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independent tire dealer evolution

Business Operations

The Evolution of the Tire Industry: The Struggle for Independent Tire Dealers

It’s a story you may have heard before: the consolidation of retail outlets, advancing technology and additional market shifts result in increasing pressure for those remaining independent dealers. But why is this shift happening? And what are options to support your success moving forward?

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independent tire dealer evolution

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It’s a story you may have heard before: the consolidation of retail outlets, advancing technology and additional market shifts will result in increasing pressure for those independent dealers that remain. To analysts and outside observers, that increasing pressure is viewed as a natural evolution of an industry, forcing owners and managers to make necessary changes – and tough decisions – in order to survive and thrive. But when you’re facing it on a daily basis, it feels more like you’re under attack.

Evolution is a polite way to describe the gradual development of a species; what people don’t often discuss is the darker side of the evolutionary process – the death of those not strong enough to survive. It’s worth noting that these “gradual” changes within the replacement tire retail space appear to be taking on fresh momentum. The expression “evolve or die” comes to mind. But instead of planning funerals or placing blame, let’s instead explore the trends behind what’s happening and options to support your success moving forward.

The Tipping Point

Our industry is at a tipping point. The floodwaters have been quietly rising for several years. It’s only now that they threaten to wash away those shops that lack a firm foundation. The once simple landscape of independent entrepreneurs who, for one reason or another, decided to sell tires for a living is already eroding. In fact, I predict that the landscape of 10 years ago will hardly resemble the same industry 10 years from now.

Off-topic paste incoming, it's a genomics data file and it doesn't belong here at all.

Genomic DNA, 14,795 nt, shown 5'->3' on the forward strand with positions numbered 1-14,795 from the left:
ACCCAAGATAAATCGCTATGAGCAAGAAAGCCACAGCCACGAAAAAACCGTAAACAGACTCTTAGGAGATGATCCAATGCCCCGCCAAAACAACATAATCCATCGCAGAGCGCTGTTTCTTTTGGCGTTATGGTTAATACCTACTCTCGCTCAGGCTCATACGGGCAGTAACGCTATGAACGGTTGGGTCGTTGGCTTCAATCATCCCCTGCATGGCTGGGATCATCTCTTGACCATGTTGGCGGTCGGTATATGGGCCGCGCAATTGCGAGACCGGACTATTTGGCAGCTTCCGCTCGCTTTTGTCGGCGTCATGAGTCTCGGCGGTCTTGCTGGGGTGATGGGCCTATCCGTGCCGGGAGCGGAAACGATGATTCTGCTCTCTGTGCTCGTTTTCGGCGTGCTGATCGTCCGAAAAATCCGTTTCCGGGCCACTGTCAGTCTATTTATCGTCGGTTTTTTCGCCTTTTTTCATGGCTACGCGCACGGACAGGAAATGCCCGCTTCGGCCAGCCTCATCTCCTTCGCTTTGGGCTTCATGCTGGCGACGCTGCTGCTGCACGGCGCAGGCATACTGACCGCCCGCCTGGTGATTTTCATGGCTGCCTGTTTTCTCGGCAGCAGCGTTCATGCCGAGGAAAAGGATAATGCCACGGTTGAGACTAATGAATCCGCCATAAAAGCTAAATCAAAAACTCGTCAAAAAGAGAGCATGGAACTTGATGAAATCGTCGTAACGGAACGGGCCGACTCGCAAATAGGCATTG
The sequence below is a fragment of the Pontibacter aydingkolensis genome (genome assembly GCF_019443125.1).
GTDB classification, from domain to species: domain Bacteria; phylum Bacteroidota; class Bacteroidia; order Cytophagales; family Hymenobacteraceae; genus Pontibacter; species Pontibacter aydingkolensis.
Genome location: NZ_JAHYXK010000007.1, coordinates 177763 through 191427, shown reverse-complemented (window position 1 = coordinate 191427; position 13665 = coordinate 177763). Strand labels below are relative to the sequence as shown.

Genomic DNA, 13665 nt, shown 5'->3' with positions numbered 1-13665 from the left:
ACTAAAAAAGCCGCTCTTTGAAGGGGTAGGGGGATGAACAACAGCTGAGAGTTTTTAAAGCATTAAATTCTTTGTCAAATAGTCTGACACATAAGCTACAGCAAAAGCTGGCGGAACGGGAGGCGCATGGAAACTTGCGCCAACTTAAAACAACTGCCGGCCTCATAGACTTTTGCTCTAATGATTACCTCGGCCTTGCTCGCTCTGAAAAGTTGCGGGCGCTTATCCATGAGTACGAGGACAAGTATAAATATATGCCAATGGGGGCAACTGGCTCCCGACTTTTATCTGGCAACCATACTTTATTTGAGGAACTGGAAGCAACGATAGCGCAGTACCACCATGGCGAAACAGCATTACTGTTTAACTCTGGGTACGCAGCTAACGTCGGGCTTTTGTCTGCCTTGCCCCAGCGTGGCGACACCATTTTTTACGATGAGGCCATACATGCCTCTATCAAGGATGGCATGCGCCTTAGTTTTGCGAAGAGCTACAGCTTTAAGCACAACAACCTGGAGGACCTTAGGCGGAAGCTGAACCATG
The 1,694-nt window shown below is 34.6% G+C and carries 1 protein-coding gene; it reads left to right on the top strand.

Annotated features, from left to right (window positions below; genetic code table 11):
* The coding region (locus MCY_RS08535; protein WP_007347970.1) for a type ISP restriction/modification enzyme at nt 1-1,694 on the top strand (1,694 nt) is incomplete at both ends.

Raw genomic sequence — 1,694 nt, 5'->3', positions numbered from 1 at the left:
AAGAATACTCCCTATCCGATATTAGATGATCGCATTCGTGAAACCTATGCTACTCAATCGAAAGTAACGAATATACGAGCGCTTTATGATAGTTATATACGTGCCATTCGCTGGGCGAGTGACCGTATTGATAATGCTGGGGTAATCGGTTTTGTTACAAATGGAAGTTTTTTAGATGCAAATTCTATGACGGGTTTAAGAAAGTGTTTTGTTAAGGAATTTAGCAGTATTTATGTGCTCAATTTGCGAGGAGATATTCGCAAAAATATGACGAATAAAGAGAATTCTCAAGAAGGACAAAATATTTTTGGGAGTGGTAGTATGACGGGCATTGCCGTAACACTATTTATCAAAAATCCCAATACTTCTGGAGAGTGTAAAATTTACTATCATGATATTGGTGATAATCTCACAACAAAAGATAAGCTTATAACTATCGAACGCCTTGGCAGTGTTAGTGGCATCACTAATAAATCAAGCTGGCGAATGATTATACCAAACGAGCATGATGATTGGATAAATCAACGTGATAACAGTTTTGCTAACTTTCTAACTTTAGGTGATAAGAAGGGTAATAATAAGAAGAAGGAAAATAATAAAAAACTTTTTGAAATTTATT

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As one insider put it, “the train has already left the station – most dealers don’t even realize they’ve been left behind.” According to multiple industry experts interviewed for this story, a shop with fewer than three bays may not be sustainable in the next five to ten years operating as they are today. 

How could this be? Consider the rising expenses just to stay up to date, including the tools, talent, training and technology required to continue to service increasingly sophisticated vehicles. Even if you factor in the cost of diagnostic tools alone – tens of thousands of dollars in annual software updates – you can see what a challenge it is for a two-bay shop to produce the volume and profits necessary to make a decent living while continuing to work on today and tomorrow’s vehicles.

Many tire dealers today are just successful enough and comfortable enough to feel like they don’t have to change, but at the same time, they’re not fully aware of all the change that’s going on in the market around them. Independents will soon become either agents of change or a victim of change, depending on their response to the trends.

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For those that see the glass as half empty, the challenge to keep up is spurring some long-time dealers to find an out – to make plans to either hang it up or find a buyer, further feeding the consolidation and acquisition trends.

Others see the trends as an opportunity. Instead of looking for a way out, their glass is half full – they’re looking for ways to ramp things up and grow.

While owners of some larger dealerships say there’s never been a better time to be in the tire business, some smaller tire dealerships may no longer be able to afford to continue as generalists, their evolution may come from specializing in a niche, narrowing their offering now so they build a reputation on what promises to be a sustainable business for tomorrow.

Solving for the quest for growth and the rising cost of shop operations opens up additional influences impacting the industry, what I call OPM – Other People’s Money.

With the huge expense of starting, maintaining, growing – and even inheriting – a tire and auto service operation in today’s marketplace, increasing numbers of family-owned and privately held tire operations have taken on partners and outside investment to support necessary growth and evolution. This influx of outside cash into what historically has been a fraternal, family-owned, community-centric business landscape layered on performance expectations that may or may not necessarily be realistic, such as pushing for a strong percentage of growth in an oft-flat market. The additional pressure of OPM also contributes to the trends of expansion and acquisition, adding more fuel to the evolution of the marketplace.